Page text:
Felix Rohatyn, a frequent contributor to The New York Review of Books, was a managing director at the investment banking firm Lazard Freres & Co. LLC and served as the U.S. ambassador to France. From 1975 to 1993, Mr. Rohatyn was chairman of the Municipal Assistance Corporation of the State of New York, where he managed the negotiations that enabled New York City to resolve its financial crisis.
Bold Endeavors: How Our Government Built America, and Why It Must Rebuild Nowby Felix G. Rohatyn
In this timely and urgent book, Rohatyn re-creates some of the most dramatic events in our history to show how strong and imaginative political leadership built America and demonstrates that such leadership is essential today to reverse the catastrophic degeneration of America’s infrastructure, bridges, tunnels, roads and rails, flood levees and gates.
In this timely and urgent book, Rohatyn re-creates some of the most dramatic events in our history to show how strong and imaginative political leadership built America and demonstrates that such leadership is essential today to reverse the catastrophic degeneration of America’s infrastructure, bridges, tunnels, roads and rails, flood levees and gates. Readers of David McCullough and Stephen Ambrose will revel in his narrative. Although the private sector has been the mainstay of America’s economy, Felix Rohatyn argues the country could not have grown into its full destiny without the vision and determination of political leaders who imagined the future and acted to achieve it.
He begins with the Louisiana Purchase by Thomas Jefferson in 1805, which doubled the size of the country, and the construction of the Erie Canal in 1817-1825, which opened a water route to the West. The chartering of the Trans-Continental railroad, the Land Grant Colleges, and the Homestead Act in 1863, led by Abraham Lincoln during the Civil War, together opened the continent. The Panama Canal, which joined the east and West coasts by sea, was driven by Theodore Roosevelt. FDR’s Tennessee Valley Authority (TVA) and Eisenhower’s Interstate Highway program modernized America, and the GI Bill of rights, which came after World War II, remains the greatest investment in intellectual capital and housing in our history.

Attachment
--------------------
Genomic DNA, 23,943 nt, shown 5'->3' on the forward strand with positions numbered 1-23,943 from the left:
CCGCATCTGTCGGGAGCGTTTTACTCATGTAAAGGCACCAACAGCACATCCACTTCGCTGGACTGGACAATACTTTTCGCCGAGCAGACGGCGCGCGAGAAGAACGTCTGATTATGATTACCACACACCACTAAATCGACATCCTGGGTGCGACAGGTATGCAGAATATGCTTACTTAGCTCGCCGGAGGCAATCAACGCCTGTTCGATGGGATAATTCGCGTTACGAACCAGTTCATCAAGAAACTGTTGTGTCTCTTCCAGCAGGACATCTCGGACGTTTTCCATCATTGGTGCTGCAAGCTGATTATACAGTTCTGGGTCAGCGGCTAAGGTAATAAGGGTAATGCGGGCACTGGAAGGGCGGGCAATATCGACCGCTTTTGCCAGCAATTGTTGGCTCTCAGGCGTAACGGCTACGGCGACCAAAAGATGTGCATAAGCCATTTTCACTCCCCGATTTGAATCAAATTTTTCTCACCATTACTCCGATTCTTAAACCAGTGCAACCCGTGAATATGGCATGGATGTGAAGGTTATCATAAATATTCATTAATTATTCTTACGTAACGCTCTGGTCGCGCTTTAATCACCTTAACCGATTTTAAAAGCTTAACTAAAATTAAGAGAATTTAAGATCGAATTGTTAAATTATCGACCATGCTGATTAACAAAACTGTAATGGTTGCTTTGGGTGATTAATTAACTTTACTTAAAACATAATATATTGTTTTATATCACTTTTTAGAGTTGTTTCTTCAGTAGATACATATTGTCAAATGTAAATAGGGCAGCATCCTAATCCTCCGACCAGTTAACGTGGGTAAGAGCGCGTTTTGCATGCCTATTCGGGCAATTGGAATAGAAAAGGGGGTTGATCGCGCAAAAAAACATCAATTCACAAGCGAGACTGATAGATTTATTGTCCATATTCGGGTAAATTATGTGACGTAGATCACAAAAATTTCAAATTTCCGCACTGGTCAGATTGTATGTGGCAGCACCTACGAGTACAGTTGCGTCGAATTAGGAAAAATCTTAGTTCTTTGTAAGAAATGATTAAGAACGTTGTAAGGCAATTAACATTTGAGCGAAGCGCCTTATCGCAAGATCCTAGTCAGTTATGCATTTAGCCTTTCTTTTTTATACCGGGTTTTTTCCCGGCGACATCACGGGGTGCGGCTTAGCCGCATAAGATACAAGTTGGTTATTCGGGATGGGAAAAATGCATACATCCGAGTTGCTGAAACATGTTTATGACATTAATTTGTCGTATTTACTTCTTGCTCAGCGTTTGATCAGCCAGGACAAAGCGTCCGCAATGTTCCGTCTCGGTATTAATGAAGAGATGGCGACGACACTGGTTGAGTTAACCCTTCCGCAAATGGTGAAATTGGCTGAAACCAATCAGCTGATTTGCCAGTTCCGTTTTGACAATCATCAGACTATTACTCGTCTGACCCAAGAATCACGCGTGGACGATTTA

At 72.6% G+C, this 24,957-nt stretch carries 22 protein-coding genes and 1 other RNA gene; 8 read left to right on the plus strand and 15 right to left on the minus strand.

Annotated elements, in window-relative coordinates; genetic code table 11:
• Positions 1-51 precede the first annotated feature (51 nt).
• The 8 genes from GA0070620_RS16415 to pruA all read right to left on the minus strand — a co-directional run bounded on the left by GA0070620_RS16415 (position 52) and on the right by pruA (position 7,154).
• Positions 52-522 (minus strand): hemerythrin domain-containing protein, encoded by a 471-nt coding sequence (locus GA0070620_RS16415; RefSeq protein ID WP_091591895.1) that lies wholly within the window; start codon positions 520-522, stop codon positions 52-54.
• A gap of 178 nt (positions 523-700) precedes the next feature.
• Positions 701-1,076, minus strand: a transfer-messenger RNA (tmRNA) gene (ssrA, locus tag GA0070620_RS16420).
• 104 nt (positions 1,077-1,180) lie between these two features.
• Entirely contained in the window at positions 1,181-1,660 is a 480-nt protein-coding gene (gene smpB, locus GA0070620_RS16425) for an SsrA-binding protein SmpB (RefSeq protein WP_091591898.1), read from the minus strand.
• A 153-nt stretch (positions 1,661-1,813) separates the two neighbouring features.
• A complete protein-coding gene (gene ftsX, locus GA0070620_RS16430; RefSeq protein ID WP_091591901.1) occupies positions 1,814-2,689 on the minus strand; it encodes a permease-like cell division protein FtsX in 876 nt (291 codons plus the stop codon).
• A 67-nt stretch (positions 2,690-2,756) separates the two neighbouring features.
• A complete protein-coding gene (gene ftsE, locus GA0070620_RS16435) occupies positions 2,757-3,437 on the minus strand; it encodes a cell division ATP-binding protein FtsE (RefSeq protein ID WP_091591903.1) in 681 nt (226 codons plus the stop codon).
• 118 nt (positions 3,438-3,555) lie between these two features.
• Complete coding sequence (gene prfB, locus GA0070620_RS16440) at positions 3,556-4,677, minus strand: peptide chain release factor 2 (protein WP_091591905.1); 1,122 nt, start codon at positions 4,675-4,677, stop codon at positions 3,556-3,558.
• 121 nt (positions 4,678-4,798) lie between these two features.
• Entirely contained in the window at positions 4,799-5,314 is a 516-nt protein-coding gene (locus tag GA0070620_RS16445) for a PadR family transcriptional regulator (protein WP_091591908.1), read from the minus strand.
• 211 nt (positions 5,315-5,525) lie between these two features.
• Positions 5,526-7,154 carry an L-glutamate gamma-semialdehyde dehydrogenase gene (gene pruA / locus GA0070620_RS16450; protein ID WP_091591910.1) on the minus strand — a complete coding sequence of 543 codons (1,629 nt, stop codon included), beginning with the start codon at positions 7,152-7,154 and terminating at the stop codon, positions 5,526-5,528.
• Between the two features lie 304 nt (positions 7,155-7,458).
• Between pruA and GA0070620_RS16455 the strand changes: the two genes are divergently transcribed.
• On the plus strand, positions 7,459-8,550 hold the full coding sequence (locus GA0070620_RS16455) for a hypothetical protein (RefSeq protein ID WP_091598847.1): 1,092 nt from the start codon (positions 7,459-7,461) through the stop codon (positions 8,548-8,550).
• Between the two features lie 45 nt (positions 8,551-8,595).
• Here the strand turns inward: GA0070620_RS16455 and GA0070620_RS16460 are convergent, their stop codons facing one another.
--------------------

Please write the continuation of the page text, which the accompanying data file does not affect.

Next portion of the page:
Rohatyn describes these enterprises as examples of the imagination and decisive leadership that the country is in desperate need of, and, in a final chapter, he predicts the multiple benefits of similarly bold undertakings to secure our nation’s future and offers a blueprint for setting priorities and financing them.
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Felix Rohatyn starts this fascinating book, "The nation is falling apart - literally. America's roads and bridges, schools and hospitals, airports and railways, ports and dams, waterlines and air-control systems - the country's entire infrastructure - is rapidly and dangerously deteriorating." Levees failed to hold New Orleans' floodwaters, a Minnesota bridge collapsed during rush-hour, three-quarters of America's school building are outdated and inadequate, more than a quarter of its bridges are obsolete or deficient, and half the locks on its waterways are obsolete. The American Society of Civil Engineers estimates that the USA needs to invest $1.6 trillion in the next five years to make America's infrastructure safe. He shows how large-scale public investments have worked in the past: the Louisiana Purchase; the Erie Canal; the transcontinental railroad, Land Grant colleges and the Homestead Act - all backed by Abraham Lincoln; the Panama Canal; FDR's Rural Electrification Administration and Reconstruction Finance Act; the G.I. Bill; and the interstate highway system. Rohatyn argues that the USA needs a National Infrastructure Bank to select, finance and manage the needed investments in infrastructure. "America needs to rebuild its infrastructure. It is a critical national priority, a costly long-term investment, and a visionary enterprise. It is a program that can provide tens of millions of much needed jobs. And it is an undertaking that can only succeed if it is directed, coordinated, and largely financed by the federal government."
If you are tired of bailouts that only prop up the status quo, do yourself a favor and read this book. You will be inspired by the stories of leaders who made bold decisions and changed the course of this nation. It is a good lesson in realizing that while change doesn't come easy, it can be realized by perservenance. If you know you congressman, buy him or her this book and ask them to GET SOMETHING DONE!